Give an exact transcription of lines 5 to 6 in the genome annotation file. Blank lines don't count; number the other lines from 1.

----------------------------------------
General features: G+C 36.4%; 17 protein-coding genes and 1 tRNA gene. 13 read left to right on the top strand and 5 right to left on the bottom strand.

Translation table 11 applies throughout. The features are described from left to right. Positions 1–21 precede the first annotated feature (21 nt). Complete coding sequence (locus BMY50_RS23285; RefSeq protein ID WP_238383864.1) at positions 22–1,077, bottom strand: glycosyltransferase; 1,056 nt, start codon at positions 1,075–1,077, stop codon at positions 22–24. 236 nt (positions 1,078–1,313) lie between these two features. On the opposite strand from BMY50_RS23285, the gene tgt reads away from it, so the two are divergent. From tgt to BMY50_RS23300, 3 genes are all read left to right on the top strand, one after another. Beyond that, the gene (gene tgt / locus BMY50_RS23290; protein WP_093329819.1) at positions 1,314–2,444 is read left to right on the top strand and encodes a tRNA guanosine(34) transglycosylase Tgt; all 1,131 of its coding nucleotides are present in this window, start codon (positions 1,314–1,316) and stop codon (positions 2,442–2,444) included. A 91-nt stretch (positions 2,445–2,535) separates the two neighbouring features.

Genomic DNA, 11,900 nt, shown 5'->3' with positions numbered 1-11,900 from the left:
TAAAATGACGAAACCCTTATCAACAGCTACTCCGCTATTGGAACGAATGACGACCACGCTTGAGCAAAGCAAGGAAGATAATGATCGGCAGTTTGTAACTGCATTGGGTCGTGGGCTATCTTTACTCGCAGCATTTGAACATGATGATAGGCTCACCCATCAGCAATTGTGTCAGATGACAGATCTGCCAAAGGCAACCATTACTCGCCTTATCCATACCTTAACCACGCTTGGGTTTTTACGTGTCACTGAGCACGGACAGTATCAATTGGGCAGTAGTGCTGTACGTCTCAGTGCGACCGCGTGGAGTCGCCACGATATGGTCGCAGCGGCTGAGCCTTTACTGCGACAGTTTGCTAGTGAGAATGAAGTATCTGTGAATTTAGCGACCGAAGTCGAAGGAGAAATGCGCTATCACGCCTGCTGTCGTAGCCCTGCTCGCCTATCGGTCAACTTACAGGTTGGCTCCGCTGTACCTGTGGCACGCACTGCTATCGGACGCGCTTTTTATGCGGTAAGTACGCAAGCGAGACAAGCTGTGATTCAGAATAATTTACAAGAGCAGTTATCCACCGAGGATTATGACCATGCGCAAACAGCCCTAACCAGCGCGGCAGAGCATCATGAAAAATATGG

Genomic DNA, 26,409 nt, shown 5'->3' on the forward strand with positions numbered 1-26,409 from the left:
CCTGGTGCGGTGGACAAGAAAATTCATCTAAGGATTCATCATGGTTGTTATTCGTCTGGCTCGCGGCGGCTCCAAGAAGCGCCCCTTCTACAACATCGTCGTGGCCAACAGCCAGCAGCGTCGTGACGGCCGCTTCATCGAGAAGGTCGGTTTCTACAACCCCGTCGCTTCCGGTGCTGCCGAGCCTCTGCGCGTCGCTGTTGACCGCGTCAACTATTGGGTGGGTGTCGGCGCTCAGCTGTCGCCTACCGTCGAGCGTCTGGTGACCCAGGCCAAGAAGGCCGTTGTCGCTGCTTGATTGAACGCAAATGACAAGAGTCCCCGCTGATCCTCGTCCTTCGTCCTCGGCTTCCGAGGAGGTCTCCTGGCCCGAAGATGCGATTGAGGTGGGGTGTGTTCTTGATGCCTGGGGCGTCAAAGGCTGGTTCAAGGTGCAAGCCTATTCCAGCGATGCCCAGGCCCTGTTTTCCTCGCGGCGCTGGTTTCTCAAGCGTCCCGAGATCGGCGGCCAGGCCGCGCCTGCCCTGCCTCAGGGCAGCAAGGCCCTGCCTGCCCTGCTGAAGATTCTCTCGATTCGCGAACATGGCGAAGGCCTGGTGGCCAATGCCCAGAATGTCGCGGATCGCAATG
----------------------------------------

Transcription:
Genomic DNA, 26,409 nt, shown 5'->3' on the forward strand with positions numbered 1-26,409 from the left:
CCTGGTGCGGTGGACAAGAAAATTCATCTAAGGATTCATCATGGTTGTTATTCGTCTGGCTCGCGGCGGCTCCAAGAAGCGCCCCTTCTACAACATCGTCGTGGCCAACAGCCAGCAGCGTCGTGACGGCCGCTTCATCGAGAAGGTCGGTTTCTACAACCCCGTCGCTTCCGGTGCTGCCGAGCCTCTGCGCGTCGCTGTTGACCGCGTCAACTATTGGGTGGGTGTCGGCGCTCAGCTGTCGCCTACCGTCGAGCGTCTGGTGACCCAGGCCAAGAAGGCCGTTGTCGCTGCTTGATTGAACGCAAATGACAAGAGTCCCCGCTGATCCTCGTCCTTCGTCCTCGGCTTCCGAGGAGGTCTCCTGGCCCGAAGATGCGATTGAGGTGGGGTGTGTTCTTGATGCCTGGGGCGTCAAAGGCTGGTTCAAGGTGCAAGCCTATTCCAGCGATGCCCAGGCCCTGTTTTCCTCGCGGCGCTGGTTTCTCAAGCGTCCCGAGATCGGCGGCCAGGCCGCGCCTGCCCTGCCTCAGGGCAGCAAGGCCCTGCCTGCCCTGCTGAAGATTCTCTCGATTCGCGAACATGGCGAAGGCCTGGTGGCCAATGCCCAGAATGTCGCGGATCGCAATG